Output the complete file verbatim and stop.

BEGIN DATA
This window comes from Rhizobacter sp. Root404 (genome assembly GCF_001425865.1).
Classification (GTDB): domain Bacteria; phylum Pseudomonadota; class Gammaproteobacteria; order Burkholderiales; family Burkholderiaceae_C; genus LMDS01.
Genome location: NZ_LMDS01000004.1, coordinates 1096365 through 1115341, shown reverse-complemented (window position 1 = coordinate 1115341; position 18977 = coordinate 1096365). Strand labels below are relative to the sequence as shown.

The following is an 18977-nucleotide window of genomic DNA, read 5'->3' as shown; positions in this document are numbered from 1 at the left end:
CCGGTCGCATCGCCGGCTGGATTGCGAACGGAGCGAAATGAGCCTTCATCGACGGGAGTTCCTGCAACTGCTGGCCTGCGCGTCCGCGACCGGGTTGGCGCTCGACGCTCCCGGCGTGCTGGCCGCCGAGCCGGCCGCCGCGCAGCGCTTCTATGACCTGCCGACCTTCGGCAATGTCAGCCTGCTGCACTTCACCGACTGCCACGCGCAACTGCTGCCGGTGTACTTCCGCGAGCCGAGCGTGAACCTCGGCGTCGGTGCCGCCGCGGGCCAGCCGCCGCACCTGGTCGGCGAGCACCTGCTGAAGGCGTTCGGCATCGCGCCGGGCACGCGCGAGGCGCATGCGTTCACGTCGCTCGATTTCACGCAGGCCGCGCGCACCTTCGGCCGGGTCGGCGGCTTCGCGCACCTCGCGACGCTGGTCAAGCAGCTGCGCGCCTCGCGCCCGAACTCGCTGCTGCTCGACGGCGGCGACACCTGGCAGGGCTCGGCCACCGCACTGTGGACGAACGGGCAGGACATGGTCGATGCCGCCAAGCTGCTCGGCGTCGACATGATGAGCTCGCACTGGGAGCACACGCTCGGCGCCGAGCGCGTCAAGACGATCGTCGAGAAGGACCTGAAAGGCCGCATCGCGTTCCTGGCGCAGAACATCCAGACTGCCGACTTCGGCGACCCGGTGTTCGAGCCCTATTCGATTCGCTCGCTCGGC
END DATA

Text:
This window comes from Rhizobacter sp. Root404 (genome assembly GCF_001425865.1).
Classification (GTDB): domain Bacteria; phylum Pseudomonadota; class Gammaproteobacteria; order Burkholderiales; family Burkholderiaceae_C; genus LMDS01.
Genome location: NZ_LMDS01000004.1, coordinates 1096365 through 1115341, shown reverse-complemented (window position 1 = coordinate 1115341; position 18977 = coordinate 1096365). Strand labels below are relative to the sequence as shown.

The following is an 18977-nucleotide window of genomic DNA, read 5'->3' as shown; positions in this document are numbered from 1 at the left end:
CCGGTCGCATCGCCGGCTGGATTGCGAACGGAGCGAAATGAGCCTTCATCGACGGGAGTTCCTGCAACTGCTGGCCTGCGCGTCCGCGACCGGGTTGGCGCTCGACGCTCCCGGCGTGCTGGCCGCCGAGCCGGCCGCCGCGCAGCGCTTCTATGACCTGCCGACCTTCGGCAATGTCAGCCTGCTGCACTTCACCGACTGCCACGCGCAACTGCTGCCGGTGTACTTCCGCGAGCCGAGCGTGAACCTCGGCGTCGGTGCCGCCGCGGGCCAGCCGCCGCACCTGGTCGGCGAGCACCTGCTGAAGGCGTTCGGCATCGCGCCGGGCACGCGCGAGGCGCATGCGTTCACGTCGCTCGATTTCACGCAGGCCGCGCGCACCTTCGGCCGGGTCGGCGGCTTCGCGCACCTCGCGACGCTGGTCAAGCAGCTGCGCGCCTCGCGCCCGAACTCGCTGCTGCTCGACGGCGGCGACACCTGGCAGGGCTCGGCCACCGCACTGTGGACGAACGGGCAGGACATGGTCGATGCCGCCAAGCTGCTCGGCGTCGACATGATGAGCTCGCACTGGGAGCACACGCTCGGCGCCGAGCGCGTCAAGACGATCGTCGAGAAGGACCTGAAAGGCCGCATCGCGTTCCTGGCGCAGAACATCCAGACTGCCGACTTCGGCGACCCGGTGTTCGAGCCCTATTCGATTCGCTCGCTCGGC